Tá sé i gceist agam mo chuid ama a roinnt leis an Teachta Sandra McLellan. Fáiltím roimh an mBille seo agus fáiltíonn mo pháirtí roimhe freisin in ainneoin go bhfuil fadhbanna móra leis agus go bhfuil gnéithe ann ar chóir athrú. Luaigh an Teachta Ó Deaghaidh a lán de na háiteanna atá fadbhanna agamsa leo. Luaigh mé iad nuair a bhí mé ag déileáil leis an mBille seo sa chéad dul síos ar Chéim an Choiste nuair a bhí na ceannteidil glactha ag an Rialtas, sula raibh sé curtha le chéile i gceart. Cuireadh os comhair an choiste é le haghaidh bhreithniú réamhreachtach. Rinneadh moltaí ansin. Glacadh le roinnt díobh sin agus tháinig athrú ar an bport a bhí ag an Roinn sa chéad dul síos ach níor ghlacadh le cinn eile agus táimid fós gafa le Bille nach bhfuil chomh forásach mar ba chóir dó a bheith.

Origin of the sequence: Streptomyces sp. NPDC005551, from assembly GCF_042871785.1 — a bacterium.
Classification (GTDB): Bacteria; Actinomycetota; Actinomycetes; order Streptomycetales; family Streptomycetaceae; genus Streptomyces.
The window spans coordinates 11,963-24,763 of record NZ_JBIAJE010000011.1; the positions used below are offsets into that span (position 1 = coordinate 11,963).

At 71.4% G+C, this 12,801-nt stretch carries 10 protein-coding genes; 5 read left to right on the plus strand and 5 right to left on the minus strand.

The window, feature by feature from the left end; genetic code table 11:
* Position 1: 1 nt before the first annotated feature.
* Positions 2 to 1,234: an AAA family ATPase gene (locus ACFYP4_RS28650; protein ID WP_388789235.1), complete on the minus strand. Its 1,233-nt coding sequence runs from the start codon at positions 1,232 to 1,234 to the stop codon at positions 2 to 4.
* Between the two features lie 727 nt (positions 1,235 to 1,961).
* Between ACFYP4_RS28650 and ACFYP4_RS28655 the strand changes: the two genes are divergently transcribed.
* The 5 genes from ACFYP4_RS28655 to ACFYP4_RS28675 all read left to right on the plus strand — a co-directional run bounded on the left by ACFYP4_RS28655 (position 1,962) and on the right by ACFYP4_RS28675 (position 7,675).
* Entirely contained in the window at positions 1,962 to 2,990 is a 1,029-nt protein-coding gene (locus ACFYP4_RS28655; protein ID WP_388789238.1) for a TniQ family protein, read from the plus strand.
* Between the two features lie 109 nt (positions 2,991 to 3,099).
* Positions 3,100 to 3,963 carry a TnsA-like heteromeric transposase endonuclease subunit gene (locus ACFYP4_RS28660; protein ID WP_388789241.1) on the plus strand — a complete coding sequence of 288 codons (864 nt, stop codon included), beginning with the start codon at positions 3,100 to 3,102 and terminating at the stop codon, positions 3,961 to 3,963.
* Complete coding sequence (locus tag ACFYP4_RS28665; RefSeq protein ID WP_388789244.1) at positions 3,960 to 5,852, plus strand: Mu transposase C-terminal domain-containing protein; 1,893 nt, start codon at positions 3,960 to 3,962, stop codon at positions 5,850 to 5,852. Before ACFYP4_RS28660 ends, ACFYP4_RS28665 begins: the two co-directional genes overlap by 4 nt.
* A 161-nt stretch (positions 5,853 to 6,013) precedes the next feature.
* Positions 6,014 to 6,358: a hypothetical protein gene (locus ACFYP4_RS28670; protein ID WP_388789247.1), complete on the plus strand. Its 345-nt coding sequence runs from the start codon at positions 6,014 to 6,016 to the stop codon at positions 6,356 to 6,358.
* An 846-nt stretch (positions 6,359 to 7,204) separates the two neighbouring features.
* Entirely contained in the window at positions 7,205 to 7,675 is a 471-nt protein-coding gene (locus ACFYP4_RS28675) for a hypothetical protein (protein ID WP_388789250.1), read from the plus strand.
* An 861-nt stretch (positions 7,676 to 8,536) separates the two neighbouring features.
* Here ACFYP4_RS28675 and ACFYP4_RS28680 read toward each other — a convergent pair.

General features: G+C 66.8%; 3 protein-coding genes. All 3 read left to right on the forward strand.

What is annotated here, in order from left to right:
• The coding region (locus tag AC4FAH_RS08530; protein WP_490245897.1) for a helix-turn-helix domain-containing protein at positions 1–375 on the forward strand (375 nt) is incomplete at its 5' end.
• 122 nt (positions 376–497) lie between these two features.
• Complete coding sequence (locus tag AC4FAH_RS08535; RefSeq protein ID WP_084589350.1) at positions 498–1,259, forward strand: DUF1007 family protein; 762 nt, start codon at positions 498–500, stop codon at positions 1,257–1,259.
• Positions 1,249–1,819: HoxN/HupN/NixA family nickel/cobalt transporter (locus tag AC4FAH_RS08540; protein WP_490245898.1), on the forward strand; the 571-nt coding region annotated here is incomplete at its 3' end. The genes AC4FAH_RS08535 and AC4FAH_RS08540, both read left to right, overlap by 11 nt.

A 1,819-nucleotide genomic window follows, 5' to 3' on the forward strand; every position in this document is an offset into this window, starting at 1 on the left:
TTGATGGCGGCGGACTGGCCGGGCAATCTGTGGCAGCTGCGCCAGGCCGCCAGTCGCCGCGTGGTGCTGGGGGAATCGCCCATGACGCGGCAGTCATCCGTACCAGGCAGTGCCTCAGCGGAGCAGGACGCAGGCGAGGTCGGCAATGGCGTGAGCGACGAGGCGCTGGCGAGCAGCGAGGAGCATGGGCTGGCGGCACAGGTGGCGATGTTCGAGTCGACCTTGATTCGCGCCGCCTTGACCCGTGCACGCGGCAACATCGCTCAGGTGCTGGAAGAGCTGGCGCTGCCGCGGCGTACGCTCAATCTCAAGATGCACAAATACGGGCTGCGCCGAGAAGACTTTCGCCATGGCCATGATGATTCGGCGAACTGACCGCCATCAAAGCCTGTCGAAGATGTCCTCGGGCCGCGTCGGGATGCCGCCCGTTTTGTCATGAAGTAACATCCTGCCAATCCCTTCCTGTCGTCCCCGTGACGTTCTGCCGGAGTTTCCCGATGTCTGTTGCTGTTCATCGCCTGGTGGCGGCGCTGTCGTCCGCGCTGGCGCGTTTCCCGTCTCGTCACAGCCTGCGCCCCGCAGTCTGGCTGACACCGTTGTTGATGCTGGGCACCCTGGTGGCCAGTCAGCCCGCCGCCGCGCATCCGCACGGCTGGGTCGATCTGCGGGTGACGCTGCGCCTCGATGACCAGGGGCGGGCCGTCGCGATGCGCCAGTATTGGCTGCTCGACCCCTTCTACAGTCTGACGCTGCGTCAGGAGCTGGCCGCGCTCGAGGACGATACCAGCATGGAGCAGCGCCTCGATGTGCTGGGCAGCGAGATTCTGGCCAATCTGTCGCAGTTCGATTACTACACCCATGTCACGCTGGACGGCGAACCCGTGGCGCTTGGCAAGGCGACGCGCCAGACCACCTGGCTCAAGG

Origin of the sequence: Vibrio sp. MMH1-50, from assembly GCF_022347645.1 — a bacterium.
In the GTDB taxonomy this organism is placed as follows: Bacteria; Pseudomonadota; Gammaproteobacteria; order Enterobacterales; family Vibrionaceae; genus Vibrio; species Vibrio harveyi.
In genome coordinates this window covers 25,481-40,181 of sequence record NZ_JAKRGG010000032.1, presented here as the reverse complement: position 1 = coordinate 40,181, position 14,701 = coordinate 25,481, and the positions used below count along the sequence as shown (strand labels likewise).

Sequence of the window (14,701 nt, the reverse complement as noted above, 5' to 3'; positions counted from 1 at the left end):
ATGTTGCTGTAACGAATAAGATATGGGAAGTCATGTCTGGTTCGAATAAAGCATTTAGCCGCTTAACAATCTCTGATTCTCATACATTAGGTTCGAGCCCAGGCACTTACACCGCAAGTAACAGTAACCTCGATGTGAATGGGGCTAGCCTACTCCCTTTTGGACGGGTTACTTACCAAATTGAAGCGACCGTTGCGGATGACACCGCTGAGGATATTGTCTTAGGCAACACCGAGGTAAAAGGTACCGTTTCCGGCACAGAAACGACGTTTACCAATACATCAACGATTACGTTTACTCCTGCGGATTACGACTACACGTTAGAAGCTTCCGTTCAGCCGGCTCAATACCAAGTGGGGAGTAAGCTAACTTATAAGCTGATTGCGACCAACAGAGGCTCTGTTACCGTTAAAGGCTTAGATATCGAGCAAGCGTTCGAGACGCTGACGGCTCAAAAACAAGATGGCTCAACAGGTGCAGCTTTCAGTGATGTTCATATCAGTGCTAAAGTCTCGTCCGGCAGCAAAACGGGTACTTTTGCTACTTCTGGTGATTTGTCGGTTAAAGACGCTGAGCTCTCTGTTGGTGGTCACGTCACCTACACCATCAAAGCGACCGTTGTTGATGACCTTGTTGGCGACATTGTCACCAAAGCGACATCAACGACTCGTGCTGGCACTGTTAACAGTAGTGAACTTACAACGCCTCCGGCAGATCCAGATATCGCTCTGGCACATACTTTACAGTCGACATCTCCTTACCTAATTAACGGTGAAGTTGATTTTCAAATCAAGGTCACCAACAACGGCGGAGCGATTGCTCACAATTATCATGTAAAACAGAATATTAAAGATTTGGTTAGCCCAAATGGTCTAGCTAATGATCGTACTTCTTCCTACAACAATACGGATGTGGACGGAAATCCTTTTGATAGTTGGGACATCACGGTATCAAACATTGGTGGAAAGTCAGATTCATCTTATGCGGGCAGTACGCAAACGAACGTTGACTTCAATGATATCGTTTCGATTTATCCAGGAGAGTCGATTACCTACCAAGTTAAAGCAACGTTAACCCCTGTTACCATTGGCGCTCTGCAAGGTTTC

Ba chóir go mbeimis chun tosaigh ar domhan maidir leis an gceist seo, seachas a bheith chun deiridh. Measaim go bhfuil céim mhór ar aghaidh á thabhairt anseo agus is céim dearfach í i gcoitinne, ach beimid ach teacht ar ais go dtí na fadhbanna móra atá ann agus muid á phlé ar Chéim an Choiste. Aontaím leis an Teachta Ó Deaghaidh go bhfuil gá le níos mó ama idir críoch na céime seo agus Céim an Choiste ionas gur féidir linn déileáil leis an mBille seo ina iomlán agus leasuithe cuí a chur chun cinn. Agus mé á rá sin, fáiltím roimh an gcinneadh atá an tAire Stáit tar éis a dhéanamh: go mbeidh an Rialtas ag déileáil le ceist an cholscartha i mBille teaghlaigh amach anseo. Táim ag impí ar an Aire Stáit go bhfoilseofar an Bille sin chomh luath agus is féidir agus go mbeidh críoch cheart curtha leis an bhfadhb mhór atá sa Bhille faoi láthair.